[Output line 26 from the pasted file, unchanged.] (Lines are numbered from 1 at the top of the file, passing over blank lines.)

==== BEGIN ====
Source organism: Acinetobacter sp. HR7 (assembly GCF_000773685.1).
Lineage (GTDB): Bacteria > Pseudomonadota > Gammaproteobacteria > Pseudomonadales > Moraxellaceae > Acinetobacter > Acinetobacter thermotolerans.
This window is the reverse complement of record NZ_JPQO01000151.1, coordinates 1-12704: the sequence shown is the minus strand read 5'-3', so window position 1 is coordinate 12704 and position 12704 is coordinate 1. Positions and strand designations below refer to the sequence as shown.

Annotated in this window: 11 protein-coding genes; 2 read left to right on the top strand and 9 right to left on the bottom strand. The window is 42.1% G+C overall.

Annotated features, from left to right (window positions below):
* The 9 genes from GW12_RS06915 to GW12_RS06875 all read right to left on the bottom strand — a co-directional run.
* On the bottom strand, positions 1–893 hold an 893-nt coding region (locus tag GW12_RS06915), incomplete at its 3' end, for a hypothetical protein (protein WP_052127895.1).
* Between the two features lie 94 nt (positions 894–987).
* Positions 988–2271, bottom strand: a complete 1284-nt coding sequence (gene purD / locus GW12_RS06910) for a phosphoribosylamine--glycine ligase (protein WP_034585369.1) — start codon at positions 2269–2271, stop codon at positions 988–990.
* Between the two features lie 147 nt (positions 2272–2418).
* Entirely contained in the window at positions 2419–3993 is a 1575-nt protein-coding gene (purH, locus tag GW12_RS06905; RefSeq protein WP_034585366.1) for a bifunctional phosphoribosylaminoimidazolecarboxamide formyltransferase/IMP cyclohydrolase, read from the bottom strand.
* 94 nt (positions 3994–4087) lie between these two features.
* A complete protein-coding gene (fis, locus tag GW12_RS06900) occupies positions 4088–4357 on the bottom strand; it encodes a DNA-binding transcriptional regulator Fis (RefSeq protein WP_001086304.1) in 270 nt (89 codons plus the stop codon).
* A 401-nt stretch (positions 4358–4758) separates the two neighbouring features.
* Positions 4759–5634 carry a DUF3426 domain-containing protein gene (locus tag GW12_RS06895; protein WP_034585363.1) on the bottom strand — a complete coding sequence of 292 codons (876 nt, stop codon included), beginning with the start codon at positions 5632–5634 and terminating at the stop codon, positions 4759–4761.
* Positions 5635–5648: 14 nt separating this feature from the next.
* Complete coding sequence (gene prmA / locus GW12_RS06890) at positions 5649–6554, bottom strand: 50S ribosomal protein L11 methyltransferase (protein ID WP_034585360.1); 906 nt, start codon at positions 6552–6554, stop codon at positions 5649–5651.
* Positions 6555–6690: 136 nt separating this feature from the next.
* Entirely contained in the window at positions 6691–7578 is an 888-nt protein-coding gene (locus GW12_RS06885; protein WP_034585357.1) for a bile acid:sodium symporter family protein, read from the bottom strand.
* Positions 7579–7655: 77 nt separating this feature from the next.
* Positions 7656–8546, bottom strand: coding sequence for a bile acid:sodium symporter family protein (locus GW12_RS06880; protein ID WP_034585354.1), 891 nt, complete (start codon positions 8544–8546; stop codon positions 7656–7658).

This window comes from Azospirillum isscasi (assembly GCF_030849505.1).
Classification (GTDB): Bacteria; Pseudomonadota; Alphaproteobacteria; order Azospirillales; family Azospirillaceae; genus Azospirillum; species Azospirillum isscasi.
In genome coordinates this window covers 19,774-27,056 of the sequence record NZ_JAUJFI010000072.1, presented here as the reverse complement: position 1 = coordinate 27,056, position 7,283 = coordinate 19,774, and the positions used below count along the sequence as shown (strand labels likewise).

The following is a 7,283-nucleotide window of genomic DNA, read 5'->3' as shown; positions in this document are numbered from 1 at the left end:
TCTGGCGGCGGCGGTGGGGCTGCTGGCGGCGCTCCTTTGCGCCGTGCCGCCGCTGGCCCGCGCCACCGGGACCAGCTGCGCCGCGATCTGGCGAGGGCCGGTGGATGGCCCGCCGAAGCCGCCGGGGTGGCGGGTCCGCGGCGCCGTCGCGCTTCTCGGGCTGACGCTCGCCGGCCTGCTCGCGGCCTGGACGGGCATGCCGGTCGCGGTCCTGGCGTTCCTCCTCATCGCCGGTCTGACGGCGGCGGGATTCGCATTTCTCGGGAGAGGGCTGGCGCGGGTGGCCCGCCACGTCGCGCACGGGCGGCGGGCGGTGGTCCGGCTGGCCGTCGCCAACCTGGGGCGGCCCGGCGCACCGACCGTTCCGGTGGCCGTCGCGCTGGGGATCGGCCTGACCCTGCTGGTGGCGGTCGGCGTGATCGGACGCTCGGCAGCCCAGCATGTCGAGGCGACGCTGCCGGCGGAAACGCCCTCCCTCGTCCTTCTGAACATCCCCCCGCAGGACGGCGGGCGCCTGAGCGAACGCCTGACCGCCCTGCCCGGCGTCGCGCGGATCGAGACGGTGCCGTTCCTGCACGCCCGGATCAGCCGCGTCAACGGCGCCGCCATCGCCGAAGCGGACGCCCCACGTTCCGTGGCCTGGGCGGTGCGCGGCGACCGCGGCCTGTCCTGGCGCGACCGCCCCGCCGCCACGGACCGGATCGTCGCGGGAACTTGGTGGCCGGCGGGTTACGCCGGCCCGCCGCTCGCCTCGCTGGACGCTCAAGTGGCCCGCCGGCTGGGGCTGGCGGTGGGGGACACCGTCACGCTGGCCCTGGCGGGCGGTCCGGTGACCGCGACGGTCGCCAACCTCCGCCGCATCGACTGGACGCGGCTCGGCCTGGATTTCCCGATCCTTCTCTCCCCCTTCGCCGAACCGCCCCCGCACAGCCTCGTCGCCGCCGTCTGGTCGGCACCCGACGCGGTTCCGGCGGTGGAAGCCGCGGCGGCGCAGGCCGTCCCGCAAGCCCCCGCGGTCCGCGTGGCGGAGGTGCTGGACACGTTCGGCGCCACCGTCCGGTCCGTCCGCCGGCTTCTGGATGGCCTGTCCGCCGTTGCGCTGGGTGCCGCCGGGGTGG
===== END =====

TCTGGCGGCGGCGGTGGGGCTGCTGGCGGCGCTCCTTTGCGCCGTGCCGCCGCTGGCCCGCGCCACCGGGACCAGCTGCGCCGCGATCTGGCGAGGGCCGGTGGATGGCCCGCCGAAGCCGCCGGGGTGGCGGGTCCGCGGCGCCGTCGCGCTTCTCGGGCTGACGCTCGCCGGCCTGCTCGCGGCCTGGACGGGCATGCCGGTCGCGGTCCTGGCGTTCCTCCTCATCGCCGGTCTGACGGCGGCGGGATTCGCATTTCTCGGGAGAGGGCTGGCGCGGGTGGCCCGCCACGTCGCGCACGGGCGGCGGGCGGTGGTCCGGCTGGCCGTCGCCAACCTGGGGCGGCCCGGCGCACCGACCGTTCCGGTGGCCGTCGCGCTGGGGATCGGCCTGACCCTGCTGGTGGCGGTCGGCGTGATCGGACGCTCGGCAGCCCAGCATGTCGAGGCGACGCTGCCGGCGGAAACGCCCTCCCTCGTCCTTCTGAACATCCCCCCGCAGGACGGCGGGCGCCTGAGCGAACGCCTGACCGCCCTGCCCGGCGTCGCGCGGATCGAGACGGTGCCGTTCCTGCACGCCCGGATCAGCCGCGTCAACGGCGCCGCCATCGCCGAAGCGGACGCCCCACGTTCCGTGGCCTGGGCGGTGCGCGGCGACCGCGGCCTGTCCTGGCGCGACCGCCCCGCCGCCACGGACCGGATCGTCGCGGGAACTTGGTGGCCGGCGGGTTACGCCGGCCCGCCGCTCGCCTCGCTGGACGCTCAAGTGGCCCGCCGGCTGGGGCTGGCGGTGGGGGACACCGTCACGCTGGCCCTGGCGGGCGGTCCGGTGACCGCGACGGTCGCCAACCTCCGCCGCATCGACTGGACGCGGCTCGGCCTGGATTTCCCGATCCTTCTCTCCCCCTTCGCCGAACCGCCCCCGCACAGCCTCGTCGCCGCCGTCTGGTCGGCACCCGACGCGGTTCCGGCGGTGGAAGCCGCGGCGGCGCAGGCCGTCCCGCAAGCCCCCGCGGTCCGCGTGGCGGAGGTGCTGGACACGTTCGGCGCCACCGTCCGGTCCGTCCGCCGGCTTCTGGATGGCCTGTCCGCCGTTGCGCTGGGTGCCGCCGGGGTGG